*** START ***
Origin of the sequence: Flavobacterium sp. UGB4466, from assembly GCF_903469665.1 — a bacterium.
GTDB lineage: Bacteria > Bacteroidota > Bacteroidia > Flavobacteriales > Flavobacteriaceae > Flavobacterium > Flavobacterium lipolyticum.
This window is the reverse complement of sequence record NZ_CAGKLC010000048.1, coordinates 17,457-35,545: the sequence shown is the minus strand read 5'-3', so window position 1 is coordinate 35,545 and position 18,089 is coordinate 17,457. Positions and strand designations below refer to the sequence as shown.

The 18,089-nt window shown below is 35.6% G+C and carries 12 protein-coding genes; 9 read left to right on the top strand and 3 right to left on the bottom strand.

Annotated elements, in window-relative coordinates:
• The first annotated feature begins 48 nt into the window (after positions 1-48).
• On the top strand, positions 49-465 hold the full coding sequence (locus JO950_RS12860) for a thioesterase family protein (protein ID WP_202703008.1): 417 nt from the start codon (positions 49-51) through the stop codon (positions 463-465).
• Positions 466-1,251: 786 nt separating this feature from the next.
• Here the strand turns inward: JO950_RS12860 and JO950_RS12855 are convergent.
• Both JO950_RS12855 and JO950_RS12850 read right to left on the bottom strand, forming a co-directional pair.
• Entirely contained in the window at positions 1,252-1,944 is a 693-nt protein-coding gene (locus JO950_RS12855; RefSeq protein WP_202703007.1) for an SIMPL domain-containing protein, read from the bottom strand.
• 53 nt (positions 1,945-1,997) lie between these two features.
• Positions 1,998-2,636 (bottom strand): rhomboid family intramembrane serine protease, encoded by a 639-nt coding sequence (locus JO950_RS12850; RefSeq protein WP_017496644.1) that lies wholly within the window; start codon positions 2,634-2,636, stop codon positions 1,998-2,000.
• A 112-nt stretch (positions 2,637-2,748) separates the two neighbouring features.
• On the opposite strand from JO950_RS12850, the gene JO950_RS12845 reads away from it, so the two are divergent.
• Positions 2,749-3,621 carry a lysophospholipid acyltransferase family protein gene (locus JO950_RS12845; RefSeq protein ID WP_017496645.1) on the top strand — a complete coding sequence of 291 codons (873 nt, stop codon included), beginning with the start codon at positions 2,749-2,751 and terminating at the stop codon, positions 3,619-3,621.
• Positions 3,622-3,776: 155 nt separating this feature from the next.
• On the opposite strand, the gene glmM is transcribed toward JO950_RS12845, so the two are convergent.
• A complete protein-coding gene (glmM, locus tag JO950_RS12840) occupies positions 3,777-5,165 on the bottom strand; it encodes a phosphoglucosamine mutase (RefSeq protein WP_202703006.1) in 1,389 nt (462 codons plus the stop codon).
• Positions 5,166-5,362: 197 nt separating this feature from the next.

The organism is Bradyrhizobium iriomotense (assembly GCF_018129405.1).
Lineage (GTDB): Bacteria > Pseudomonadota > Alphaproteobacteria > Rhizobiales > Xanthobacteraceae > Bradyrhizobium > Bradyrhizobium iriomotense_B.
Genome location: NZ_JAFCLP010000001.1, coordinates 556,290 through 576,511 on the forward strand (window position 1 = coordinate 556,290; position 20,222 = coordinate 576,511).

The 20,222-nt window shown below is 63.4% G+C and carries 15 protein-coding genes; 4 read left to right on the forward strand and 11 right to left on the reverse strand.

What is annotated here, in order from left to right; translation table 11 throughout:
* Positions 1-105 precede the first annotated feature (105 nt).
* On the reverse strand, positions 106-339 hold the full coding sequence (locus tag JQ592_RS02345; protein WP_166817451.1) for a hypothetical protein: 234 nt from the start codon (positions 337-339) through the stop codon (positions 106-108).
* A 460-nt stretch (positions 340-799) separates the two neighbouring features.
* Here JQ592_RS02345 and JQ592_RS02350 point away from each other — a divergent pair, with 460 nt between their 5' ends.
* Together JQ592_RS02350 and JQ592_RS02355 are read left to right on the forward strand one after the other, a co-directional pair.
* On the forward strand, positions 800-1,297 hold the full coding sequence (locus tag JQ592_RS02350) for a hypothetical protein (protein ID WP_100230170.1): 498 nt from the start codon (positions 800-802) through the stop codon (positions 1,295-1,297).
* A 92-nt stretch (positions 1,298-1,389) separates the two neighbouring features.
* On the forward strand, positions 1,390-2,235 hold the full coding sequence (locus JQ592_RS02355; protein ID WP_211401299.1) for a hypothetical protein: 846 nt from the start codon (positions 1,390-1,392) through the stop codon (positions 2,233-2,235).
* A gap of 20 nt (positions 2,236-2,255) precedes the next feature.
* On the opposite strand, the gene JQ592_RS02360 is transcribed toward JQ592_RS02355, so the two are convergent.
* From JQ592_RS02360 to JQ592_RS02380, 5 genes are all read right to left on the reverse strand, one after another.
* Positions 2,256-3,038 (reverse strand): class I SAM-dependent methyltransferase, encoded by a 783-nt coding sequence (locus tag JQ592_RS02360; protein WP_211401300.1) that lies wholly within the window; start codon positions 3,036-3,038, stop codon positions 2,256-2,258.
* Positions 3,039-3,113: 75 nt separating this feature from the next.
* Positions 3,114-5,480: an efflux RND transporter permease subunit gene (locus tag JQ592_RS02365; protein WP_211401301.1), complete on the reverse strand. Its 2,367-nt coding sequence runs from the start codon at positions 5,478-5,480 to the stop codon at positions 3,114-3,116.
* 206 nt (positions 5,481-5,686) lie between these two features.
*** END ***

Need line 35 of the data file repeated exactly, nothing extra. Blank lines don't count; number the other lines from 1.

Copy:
* On the opposite strand, the gene JQ592_RS02360 is transcribed toward JQ592_RS02355, so the two are convergent.